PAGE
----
It didn’t matter. Raulin said little to Al and Al refused to speak to Raulin until he apologized for tricking him. Anla and Tel hadn’t stopped talking to Al, and so if Raulin was trying to drive a wedge between them, it wasn’t working.
He was going to ignore the whole thing when he remembered something Aggie had once told him about his relationships with women. If he had been trying to court someone and, after a few days they were still on the same level, he would drop his communication with her to almost nothing.
“Wouldn’t that make her lose interest?” he had asked his friend.
“Sometimes. And then again, sometimes it will drive them crazy. ‘What did I do?’ they’ll think. ‘Did I say something? Did I upset him?’. And then they’ll seek me out. I’ll be cordial, cool to them. They’ll cling to me. And then they’ll do anything to get me to forgive them.”
It had made sense, in Aggie’s way. Al had even thought it was a clever plan at the time. But, seeing Anladet as victim of this tactic made him angry.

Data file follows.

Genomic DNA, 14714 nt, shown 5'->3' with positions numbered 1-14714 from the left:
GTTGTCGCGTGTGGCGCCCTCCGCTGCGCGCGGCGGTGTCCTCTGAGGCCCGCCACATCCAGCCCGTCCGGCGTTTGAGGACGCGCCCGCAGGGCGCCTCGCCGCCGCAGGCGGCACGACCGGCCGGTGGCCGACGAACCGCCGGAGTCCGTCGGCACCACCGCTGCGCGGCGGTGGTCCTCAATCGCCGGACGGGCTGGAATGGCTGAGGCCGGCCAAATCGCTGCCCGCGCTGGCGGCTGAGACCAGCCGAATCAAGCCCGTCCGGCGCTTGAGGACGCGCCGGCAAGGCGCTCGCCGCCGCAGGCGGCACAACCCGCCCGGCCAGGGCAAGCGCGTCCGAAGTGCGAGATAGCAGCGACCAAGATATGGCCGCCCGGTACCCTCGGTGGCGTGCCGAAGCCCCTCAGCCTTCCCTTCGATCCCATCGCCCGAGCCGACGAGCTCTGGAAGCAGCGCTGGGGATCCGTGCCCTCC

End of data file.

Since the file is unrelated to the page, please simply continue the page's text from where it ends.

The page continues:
He waited until Anla had gone to wash her hands and approached Raulin. His hand was halfway to his mouth with his lunch when Raulin noticed he had company. “Yes, Wizard?”
“I know what you’re doing.”
“Having a delicious lunch prepared by master in the culinary arts?”
Raulin put his lunch down and looked around him for a few moments. “Is this because I was sitting close to her?”
“Not just that! It’s been the last few days. The two of you are as thick as thieves.”
“Now, Wizard, there’s no need for name calling. I would hope you would have enjoyed my wit and banter enough to consider me anything but thick.”
“I’m not joking, Raulin! You’re luring her in with a game of hot and cold. You befriended her, then shut her out, and now she’s come to you and you’re letting her back in at her expense.”
“That’s not what’s happening,” Raulin said quietly.
“That is precisely what’s happening and I won’t stand by while you hurt her. I want you to stop your games and leave her alone.”